Born in Brazil, raised in Boise, Yara Flow is taking her first trip to the land of her birth since she was brought the the US as a tot. On the plane, she’s dreaming.
In Rio de Janeiro, Yara’s bus tour is interrupted by a road accident, prompting her to leap into action.
The pleasant holiday she hoped for isn’t going as planned. And things look set to get a lot worse, as she’s gained the attention of three very powerful groups.
So far as debut issues go, this is more about flavour than detail. Writer Joelle Jones doesn’t spell out Yara’s background, or show her powers. She does, though, provide plenty of intrigue, via scenes in Themyscira, Olympus and Bana-Mighdall. That’s the original Amazons, their heavenly patrons and their bad girl offshoot, all panicked, apparently, by Yara making contact with her home soil. Whatever could it all mean? I’m certainly intrigued by Eros being told to prepare the Olympian equivalent of the Death Star – with the former cherub in charge, it’s most likely a love bomb.
It’s a safe bet Yara’s dream is a memory; it seems that, as with Donna Troy, being rescued by Diana put her on the path to Wonder Girl-dom. With that ponytail and cute face, Yara even looks like the original Donna Troy as drawn by the great Nick Cardy.
Usually, evoking an artistic titan would be unfair to a younger artist, but Jones is drawing as well as writing and, as she’s proved time and again, she is a superb illustrator. Page after page of sumptuous scenes catch the eye, full of great-looking people, brilliant backgrounds and the odd magical creature. Yara is gorgeous, but not over-sexualised – she’s in charge and take-charge. She seems flighty, with her constant chatting, but the second things get serious, she’s there, diving in to save the day. And something about the way Jones draws her tells us Yara has a rich inner life.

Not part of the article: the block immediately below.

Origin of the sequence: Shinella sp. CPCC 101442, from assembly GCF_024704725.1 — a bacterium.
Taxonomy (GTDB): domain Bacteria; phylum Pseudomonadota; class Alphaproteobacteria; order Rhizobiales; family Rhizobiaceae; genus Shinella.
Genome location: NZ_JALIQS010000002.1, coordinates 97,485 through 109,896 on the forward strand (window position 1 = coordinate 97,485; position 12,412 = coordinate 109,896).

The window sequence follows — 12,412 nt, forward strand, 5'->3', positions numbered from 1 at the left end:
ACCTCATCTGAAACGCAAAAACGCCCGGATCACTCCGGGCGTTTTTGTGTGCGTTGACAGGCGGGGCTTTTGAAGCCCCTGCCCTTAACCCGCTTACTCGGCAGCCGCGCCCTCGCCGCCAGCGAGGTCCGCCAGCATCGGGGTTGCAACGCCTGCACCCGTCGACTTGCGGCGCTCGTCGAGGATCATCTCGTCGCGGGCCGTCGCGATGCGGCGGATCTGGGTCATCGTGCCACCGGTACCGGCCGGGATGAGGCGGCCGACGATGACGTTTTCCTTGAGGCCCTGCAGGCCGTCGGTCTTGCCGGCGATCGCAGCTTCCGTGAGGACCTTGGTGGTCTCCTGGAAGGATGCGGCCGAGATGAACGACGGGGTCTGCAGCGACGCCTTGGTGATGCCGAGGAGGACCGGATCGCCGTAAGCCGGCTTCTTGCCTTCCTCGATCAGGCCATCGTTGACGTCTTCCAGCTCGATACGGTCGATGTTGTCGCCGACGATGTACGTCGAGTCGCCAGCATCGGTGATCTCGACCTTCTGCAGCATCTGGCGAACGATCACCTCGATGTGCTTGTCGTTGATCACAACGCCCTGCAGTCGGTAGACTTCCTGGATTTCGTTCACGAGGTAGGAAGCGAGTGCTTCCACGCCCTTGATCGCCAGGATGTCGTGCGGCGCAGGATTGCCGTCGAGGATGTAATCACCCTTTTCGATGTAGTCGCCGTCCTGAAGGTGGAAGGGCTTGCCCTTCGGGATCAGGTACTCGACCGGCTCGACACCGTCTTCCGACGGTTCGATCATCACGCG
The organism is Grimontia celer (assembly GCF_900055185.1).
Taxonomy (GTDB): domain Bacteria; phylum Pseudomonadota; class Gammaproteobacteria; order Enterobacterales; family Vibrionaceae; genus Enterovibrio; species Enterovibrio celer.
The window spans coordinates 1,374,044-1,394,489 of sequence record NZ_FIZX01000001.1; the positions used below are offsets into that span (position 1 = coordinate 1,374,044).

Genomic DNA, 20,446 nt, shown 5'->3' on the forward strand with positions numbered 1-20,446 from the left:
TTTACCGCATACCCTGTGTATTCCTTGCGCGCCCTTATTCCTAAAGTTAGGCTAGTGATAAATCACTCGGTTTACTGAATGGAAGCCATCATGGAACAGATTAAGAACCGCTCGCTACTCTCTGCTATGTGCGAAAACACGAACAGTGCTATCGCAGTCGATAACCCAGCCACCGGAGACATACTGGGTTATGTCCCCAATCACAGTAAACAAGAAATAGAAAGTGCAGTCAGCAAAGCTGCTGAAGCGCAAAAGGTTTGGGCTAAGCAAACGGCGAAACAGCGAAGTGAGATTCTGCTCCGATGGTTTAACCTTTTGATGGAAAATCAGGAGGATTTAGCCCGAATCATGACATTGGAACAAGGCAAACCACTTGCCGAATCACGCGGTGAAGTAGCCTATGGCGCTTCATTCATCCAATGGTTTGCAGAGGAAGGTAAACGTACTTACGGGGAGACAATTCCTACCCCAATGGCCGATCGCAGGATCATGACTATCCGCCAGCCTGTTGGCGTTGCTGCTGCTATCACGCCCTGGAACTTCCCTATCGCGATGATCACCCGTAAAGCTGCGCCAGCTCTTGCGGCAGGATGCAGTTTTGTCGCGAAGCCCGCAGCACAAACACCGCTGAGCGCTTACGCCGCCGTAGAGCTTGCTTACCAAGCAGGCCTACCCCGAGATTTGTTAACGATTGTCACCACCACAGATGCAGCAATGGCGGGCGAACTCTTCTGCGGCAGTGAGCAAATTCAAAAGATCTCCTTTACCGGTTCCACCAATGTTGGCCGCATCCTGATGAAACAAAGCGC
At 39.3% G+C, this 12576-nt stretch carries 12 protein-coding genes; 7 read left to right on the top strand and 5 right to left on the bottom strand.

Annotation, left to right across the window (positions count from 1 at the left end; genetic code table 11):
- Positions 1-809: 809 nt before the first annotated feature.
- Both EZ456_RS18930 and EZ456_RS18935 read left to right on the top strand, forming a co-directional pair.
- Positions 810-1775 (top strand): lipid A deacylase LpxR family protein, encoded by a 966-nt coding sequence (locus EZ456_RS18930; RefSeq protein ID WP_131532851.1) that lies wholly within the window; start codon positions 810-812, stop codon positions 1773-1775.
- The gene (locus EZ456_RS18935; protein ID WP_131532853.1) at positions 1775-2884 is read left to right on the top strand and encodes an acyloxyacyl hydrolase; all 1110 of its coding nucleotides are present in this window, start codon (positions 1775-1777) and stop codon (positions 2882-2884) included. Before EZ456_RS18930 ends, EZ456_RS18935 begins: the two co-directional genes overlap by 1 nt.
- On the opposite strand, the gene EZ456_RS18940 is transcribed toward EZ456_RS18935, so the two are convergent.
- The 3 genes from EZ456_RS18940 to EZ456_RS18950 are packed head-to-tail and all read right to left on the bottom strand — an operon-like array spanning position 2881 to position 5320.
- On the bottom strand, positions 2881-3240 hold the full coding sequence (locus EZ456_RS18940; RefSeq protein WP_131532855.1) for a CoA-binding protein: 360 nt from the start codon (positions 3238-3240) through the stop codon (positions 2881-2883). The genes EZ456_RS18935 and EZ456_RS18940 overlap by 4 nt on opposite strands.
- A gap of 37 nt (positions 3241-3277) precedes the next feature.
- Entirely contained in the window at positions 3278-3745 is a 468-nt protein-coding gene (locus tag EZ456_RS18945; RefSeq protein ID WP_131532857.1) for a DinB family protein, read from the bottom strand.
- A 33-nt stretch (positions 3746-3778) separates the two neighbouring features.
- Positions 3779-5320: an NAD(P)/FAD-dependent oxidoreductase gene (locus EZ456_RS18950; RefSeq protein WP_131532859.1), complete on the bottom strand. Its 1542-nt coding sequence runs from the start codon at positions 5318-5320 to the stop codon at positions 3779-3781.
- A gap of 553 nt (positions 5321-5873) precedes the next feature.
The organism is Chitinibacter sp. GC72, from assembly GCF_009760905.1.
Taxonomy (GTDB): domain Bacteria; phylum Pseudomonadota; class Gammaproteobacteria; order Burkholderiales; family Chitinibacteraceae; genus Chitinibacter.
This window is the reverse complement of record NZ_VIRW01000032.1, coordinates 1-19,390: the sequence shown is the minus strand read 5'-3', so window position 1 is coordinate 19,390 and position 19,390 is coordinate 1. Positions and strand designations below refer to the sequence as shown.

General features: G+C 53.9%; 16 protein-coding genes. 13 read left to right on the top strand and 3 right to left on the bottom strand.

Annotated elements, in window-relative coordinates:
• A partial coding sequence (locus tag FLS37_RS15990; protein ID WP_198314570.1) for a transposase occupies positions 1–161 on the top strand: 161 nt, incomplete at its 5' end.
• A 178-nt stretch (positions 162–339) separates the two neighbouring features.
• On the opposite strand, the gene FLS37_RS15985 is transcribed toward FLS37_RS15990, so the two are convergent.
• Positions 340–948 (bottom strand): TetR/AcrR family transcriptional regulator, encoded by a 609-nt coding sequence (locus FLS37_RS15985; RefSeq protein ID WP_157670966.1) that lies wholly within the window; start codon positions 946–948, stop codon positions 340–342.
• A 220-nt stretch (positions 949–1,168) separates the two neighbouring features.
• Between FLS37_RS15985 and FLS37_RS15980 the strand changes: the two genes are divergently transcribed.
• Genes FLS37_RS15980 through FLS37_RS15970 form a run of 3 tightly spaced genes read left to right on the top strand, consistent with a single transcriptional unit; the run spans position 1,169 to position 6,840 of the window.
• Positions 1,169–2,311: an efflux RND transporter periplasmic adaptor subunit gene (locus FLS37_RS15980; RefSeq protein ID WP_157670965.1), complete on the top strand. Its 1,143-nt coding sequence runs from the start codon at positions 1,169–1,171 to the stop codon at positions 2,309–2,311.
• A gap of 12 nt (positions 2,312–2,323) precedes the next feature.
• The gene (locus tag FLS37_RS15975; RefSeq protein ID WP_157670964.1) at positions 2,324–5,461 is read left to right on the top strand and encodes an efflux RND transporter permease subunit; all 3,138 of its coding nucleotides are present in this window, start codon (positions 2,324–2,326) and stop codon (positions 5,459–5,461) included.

We saw Nubia, Diana’s sister, named Amazon queen in the Infinite Frontier special, and she looks to be settling into the role well; often played as a hothead, here Nubia shows regal assurance. And she look blooming brilliant, with her breastplate over her gown and fabulously rendered braids.
Laying down the colours that give extra life to the illustrations is the great Jordie Bellaire; she helps make the characters distinctive and evokes the heat of Brazil. I’d love her to have another pass at the official costume, which doesn’t appear inside this issue – the red of the outfit is too similar to Yara’s skin, more contrast would be great.
Ace letterer Clayton Cowles lets loose with marvellously ornate classical fonts to set the scene for the Meanwhile moments, as well as having fun with the dialogue and captions. His thoughtful work suits the tone of the book.
The cover by Jones and Bellaire is (big surprise) gorgeous, Yara looks fierce. The logo is a tad underwhelming, mind, too blobby by half.
This comic opens with a scene of chaos, and ends on a quiet cliffhanger. In between it’s pure fun. Give it a go.